With increased occurrences of major weather events and storm surge taking place across the country, coastal cities are at greater risk of flooding. The need for a protective barrier is ever-apparent, and many cities have installed seawalls by docks and piers to keep the surf off the land. However, building new structures has several environmental implications, including erosion and estuary pollution. Developments in bioengineering and 3D printing may have a way to protect the coastlines, clean up oceans, and keep marine life prosperous.
The Living Seawalls project was developed in Australia through a joint venture between Macquarie University, Sydney Institute of Marine Science, and the University of New South Wales. In November 2018, after noticing how marine structures had grown exponentially, researchers proposed replicating coral reefs on seawalls to cap declining rates of marine biodiversity near ports and harbors. Coral-like structures are 3D-printed and then installed on already existing walls to mimic the effect of the real thing.
Sydney Harbor was the first location where this concept was tested, hoping that barnacles, oysters, and mollusks would return closer to shorelines to help clean up pollution in the water. Organizers are heartened thus far by the results.. “We found 115 different species colonized the [sea]walls over a two-year period — comparable to the number of species that we see on natural rocky reefs, and about 20% greater than what we see on unmodified seawalls,” according to Melanie Bishop, leader of the Sydney Harbor project.
Photo Courtesy REEF Design Lab
The “coral” is the key component of the approach. For the Sydney Harbor Living Seawall, the researchers tapped the services of REEF Design Labs (RDL), who took charge of creating the structures. Based in Melbourne, Australia, the firm uses nature to explain its process. The quirky designs of the artificial reefs look like basic coral you’d find near or close to a seawall. As bottom feeders and fish make their nests near one or other marine structures, they can naturally filter the water of pollutants. Even better, the increased biodiversity has proven to help lower water temperatures, which is especially important for restoring natural reefs.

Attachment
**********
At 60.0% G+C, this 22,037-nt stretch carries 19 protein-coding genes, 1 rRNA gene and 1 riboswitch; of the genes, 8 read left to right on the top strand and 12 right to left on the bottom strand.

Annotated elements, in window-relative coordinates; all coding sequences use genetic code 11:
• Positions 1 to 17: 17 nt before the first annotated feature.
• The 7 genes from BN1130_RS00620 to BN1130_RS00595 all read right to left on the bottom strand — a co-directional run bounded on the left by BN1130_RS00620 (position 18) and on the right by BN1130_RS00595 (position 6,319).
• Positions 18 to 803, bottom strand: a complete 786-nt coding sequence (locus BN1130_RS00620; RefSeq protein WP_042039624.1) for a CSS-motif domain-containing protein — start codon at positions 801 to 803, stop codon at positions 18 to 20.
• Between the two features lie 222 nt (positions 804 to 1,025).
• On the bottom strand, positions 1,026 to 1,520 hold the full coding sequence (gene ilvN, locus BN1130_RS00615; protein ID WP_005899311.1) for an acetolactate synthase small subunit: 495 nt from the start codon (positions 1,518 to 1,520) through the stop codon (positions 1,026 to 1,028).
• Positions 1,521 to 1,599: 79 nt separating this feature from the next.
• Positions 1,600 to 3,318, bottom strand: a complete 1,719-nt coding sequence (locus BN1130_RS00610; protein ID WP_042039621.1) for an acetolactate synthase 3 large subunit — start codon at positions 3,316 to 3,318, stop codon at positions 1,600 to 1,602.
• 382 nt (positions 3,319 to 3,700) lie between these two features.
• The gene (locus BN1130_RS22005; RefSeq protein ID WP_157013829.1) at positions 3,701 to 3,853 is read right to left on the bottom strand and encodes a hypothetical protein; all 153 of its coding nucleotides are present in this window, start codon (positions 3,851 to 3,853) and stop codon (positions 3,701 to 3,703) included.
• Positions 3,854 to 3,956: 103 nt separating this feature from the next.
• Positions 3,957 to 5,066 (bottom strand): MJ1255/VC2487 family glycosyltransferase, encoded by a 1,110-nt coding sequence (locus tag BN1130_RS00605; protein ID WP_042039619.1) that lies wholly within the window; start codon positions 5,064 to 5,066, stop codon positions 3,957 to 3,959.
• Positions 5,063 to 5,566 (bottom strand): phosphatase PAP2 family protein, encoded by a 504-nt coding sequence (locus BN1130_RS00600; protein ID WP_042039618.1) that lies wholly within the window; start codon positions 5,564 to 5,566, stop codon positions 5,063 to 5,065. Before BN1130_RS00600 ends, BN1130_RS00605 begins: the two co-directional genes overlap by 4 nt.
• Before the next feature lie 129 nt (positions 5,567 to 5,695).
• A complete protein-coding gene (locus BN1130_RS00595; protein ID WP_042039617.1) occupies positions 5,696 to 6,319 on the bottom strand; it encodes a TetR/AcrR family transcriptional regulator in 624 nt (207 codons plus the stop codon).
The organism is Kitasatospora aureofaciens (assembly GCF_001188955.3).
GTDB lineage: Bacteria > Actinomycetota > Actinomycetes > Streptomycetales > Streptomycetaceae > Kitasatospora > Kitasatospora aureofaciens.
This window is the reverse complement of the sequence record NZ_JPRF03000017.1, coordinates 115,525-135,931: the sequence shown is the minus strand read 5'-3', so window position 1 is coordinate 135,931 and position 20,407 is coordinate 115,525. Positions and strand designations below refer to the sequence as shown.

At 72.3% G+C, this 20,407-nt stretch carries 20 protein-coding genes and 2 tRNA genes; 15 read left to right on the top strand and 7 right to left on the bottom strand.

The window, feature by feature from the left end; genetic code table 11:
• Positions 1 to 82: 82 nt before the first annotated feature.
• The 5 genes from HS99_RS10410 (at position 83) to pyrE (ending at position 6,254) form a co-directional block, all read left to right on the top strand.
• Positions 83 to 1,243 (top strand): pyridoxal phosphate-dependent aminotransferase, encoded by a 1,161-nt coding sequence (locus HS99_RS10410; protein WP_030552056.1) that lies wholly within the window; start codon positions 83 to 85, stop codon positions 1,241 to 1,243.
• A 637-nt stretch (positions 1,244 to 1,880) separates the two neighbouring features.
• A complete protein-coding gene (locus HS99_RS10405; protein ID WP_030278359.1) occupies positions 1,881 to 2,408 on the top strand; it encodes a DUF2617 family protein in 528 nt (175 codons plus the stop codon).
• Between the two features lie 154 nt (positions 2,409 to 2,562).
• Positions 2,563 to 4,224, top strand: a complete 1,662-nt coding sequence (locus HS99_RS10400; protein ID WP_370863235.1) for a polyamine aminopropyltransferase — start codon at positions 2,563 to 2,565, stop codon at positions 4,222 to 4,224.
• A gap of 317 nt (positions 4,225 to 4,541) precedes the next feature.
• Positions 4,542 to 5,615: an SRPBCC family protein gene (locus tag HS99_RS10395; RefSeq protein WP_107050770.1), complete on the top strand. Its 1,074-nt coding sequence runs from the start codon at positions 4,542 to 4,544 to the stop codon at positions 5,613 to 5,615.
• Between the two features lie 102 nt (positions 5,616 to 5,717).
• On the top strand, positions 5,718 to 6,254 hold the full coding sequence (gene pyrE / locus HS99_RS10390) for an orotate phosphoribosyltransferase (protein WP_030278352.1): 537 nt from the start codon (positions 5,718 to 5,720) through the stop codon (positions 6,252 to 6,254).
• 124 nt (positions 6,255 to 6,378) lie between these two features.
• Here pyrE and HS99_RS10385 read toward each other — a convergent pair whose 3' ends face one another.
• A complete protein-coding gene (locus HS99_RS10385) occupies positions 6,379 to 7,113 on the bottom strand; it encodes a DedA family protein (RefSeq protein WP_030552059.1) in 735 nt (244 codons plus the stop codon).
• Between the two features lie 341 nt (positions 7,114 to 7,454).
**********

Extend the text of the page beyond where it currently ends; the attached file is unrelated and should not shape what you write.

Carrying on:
Back stateside, several cities on both sides of the country are using the living seawall approach. This buy-in is significant, especially with 50% of the U.S.’s coastline being replaced by artificial structures. In San Francisco, the Port Authority collaborated with the Smithsonian Environmental Research Center to run a pilot program along the Embarcadero Seawall, running three miles from Fisherman’s Wharf to Mission Creek.
The plan involved installing the 3D-printed coral at Pier 45, the Agricultural Building Seawall, and the South Harbor Breakwall. It is designed to combat the effects of flooding and seismic activity due to climate change without risking a drop in marine life. The team is not building any new seawalls for this two-year project; all structures the coral was placed on already existed.
Photo Courtesy James Rathmell
On the East Coast, Kind Design is spearheading the efforts for longer-lasting living seawalls. Based in Miami, the firm is working to make them more durable and last longer. Seawalls typically last 30 to 40 years before degrading, but Kind Design has found an inexpensive but effective solution to strengthen them instead of rebar. Their proprietary material uses recycled marine plastic fibers. Likewise, the process is less expensive because 3D printing can produce up to 95% of a project. More structures and pilot projects are being set up along Florida’s coastline to accelerate the recovery process of biodiversity.
Living seawalls are quickly being studied as part of marine life recovery, and a means to promote healthy marine life. With more positive results, more structures may pop up along coastlines worldwide.